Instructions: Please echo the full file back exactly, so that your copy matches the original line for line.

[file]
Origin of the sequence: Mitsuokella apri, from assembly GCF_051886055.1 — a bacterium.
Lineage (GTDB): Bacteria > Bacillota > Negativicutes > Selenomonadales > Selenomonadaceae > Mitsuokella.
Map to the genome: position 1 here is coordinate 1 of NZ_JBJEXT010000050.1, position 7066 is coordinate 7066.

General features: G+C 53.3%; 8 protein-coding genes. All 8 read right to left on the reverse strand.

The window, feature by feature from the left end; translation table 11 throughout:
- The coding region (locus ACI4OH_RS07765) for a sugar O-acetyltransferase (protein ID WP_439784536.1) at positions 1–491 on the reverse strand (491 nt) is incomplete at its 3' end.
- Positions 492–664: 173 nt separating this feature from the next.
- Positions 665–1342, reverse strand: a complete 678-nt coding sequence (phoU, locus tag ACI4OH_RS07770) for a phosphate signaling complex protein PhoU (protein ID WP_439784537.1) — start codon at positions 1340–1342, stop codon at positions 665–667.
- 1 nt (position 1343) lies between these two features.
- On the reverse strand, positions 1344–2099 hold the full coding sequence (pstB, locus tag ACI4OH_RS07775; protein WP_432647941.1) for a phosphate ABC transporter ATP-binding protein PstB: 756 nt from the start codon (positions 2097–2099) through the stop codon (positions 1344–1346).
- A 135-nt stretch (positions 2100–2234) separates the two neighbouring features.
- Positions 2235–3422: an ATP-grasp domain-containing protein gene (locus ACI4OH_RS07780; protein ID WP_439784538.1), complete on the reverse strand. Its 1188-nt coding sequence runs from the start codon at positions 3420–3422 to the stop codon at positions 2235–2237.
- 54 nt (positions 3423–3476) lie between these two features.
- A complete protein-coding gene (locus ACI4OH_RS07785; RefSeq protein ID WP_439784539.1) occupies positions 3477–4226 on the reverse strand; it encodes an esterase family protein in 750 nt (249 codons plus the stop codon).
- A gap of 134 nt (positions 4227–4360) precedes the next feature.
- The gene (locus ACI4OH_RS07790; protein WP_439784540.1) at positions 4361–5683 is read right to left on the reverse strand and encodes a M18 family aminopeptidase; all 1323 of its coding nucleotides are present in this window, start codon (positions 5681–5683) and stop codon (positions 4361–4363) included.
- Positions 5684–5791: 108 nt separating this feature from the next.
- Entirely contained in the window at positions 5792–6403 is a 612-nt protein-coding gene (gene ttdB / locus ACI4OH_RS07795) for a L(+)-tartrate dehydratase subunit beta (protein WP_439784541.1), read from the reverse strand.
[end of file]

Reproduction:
Origin of the sequence: Mitsuokella apri, from assembly GCF_051886055.1 — a bacterium.
Lineage (GTDB): Bacteria > Bacillota > Negativicutes > Selenomonadales > Selenomonadaceae > Mitsuokella.
Map to the genome: position 1 here is coordinate 1 of NZ_JBJEXT010000050.1, position 7066 is coordinate 7066.

General features: G+C 53.3%; 8 protein-coding genes. All 8 read right to left on the reverse strand.

The window, feature by feature from the left end; translation table 11 throughout:
- The coding region (locus ACI4OH_RS07765) for a sugar O-acetyltransferase (protein ID WP_439784536.1) at positions 1–491 on the reverse strand (491 nt) is incomplete at its 3' end.
- Positions 492–664: 173 nt separating this feature from the next.
- Positions 665–1342, reverse strand: a complete 678-nt coding sequence (phoU, locus tag ACI4OH_RS07770) for a phosphate signaling complex protein PhoU (protein ID WP_439784537.1) — start codon at positions 1340–1342, stop codon at positions 665–667.
- 1 nt (position 1343) lies between these two features.
- On the reverse strand, positions 1344–2099 hold the full coding sequence (pstB, locus tag ACI4OH_RS07775; protein WP_432647941.1) for a phosphate ABC transporter ATP-binding protein PstB: 756 nt from the start codon (positions 2097–2099) through the stop codon (positions 1344–1346).
- A 135-nt stretch (positions 2100–2234) separates the two neighbouring features.
- Positions 2235–3422: an ATP-grasp domain-containing protein gene (locus ACI4OH_RS07780; protein ID WP_439784538.1), complete on the reverse strand. Its 1188-nt coding sequence runs from the start codon at positions 3420–3422 to the stop codon at positions 2235–2237.
- 54 nt (positions 3423–3476) lie between these two features.
- A complete protein-coding gene (locus ACI4OH_RS07785; RefSeq protein ID WP_439784539.1) occupies positions 3477–4226 on the reverse strand; it encodes an esterase family protein in 750 nt (249 codons plus the stop codon).
- A gap of 134 nt (positions 4227–4360) precedes the next feature.
- The gene (locus ACI4OH_RS07790; protein WP_439784540.1) at positions 4361–5683 is read right to left on the reverse strand and encodes a M18 family aminopeptidase; all 1323 of its coding nucleotides are present in this window, start codon (positions 5681–5683) and stop codon (positions 4361–4363) included.
- Positions 5684–5791: 108 nt separating this feature from the next.
- Entirely contained in the window at positions 5792–6403 is a 612-nt protein-coding gene (gene ttdB / locus ACI4OH_RS07795) for a L(+)-tartrate dehydratase subunit beta (protein WP_439784541.1), read from the reverse strand.